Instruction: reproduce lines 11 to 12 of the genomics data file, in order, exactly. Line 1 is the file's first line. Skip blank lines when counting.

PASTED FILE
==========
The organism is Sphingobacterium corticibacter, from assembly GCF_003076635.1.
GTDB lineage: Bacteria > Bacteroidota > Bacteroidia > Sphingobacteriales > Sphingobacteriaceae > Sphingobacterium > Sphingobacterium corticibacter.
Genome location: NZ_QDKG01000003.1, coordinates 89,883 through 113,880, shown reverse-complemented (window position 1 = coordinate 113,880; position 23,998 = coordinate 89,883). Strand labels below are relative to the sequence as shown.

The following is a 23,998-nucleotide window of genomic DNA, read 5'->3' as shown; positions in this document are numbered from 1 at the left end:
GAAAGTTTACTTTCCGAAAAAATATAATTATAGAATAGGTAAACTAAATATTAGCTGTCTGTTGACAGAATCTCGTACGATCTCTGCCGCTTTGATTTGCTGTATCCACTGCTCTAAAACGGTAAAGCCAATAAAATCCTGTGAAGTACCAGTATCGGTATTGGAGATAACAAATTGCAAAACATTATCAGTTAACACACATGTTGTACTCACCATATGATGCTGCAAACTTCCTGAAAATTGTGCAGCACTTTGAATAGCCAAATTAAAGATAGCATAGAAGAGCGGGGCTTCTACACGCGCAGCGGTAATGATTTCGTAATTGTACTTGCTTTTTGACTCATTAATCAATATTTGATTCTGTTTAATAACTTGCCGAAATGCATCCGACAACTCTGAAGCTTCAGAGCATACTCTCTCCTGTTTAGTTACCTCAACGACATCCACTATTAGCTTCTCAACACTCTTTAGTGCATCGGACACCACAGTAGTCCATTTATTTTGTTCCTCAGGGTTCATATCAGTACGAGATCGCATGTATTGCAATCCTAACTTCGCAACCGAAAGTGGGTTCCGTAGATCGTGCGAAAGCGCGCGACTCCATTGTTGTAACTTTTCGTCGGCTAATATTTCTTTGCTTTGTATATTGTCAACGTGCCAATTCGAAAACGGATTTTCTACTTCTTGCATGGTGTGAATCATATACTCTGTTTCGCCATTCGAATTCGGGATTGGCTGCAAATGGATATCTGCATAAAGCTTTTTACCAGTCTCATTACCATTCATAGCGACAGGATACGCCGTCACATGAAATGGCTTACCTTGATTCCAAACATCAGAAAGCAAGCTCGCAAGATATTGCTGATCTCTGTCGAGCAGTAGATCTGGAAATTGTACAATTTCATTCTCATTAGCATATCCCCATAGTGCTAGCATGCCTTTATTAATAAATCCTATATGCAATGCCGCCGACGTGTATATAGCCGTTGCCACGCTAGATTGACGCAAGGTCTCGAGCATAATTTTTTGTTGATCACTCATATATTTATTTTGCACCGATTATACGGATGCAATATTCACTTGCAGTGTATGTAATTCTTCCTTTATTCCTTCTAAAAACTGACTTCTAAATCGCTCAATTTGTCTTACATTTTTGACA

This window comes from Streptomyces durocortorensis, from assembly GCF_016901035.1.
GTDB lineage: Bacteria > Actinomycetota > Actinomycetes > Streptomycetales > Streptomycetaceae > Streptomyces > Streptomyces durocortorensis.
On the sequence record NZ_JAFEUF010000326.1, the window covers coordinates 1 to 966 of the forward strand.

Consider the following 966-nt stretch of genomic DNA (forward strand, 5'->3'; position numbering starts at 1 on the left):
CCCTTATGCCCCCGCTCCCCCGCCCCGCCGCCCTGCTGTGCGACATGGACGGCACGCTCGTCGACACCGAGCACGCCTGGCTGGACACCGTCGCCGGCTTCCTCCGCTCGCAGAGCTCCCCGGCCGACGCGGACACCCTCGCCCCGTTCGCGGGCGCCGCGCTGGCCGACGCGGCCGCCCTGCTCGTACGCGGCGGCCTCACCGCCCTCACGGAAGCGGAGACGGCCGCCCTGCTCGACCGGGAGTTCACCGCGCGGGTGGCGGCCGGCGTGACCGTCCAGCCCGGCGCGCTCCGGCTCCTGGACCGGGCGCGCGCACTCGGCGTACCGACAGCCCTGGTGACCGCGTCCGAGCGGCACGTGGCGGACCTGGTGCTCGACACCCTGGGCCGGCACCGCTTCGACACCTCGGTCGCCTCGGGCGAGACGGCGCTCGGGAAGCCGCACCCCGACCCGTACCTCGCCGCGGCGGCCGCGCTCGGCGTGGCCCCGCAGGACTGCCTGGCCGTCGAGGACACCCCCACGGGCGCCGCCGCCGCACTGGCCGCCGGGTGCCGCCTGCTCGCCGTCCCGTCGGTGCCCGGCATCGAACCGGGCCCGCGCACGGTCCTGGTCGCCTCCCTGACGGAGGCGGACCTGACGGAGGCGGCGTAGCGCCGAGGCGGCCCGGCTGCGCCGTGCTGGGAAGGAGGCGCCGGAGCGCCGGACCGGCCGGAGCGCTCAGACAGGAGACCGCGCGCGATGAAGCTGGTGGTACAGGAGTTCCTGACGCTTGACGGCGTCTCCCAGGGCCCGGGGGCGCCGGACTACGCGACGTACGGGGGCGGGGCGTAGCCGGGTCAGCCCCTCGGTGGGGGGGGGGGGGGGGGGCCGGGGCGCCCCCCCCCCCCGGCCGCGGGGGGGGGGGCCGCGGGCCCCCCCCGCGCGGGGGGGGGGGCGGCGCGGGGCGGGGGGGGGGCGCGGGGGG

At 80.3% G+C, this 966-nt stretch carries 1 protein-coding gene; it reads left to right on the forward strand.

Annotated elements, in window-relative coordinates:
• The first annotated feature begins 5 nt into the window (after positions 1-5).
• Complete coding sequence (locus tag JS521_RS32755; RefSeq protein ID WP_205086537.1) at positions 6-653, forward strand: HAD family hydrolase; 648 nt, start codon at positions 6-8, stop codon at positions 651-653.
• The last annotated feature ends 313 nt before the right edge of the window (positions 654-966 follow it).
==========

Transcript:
At 80.3% G+C, this 966-nt stretch carries 1 protein-coding gene; it reads left to right on the forward strand.

Annotated elements, in window-relative coordinates: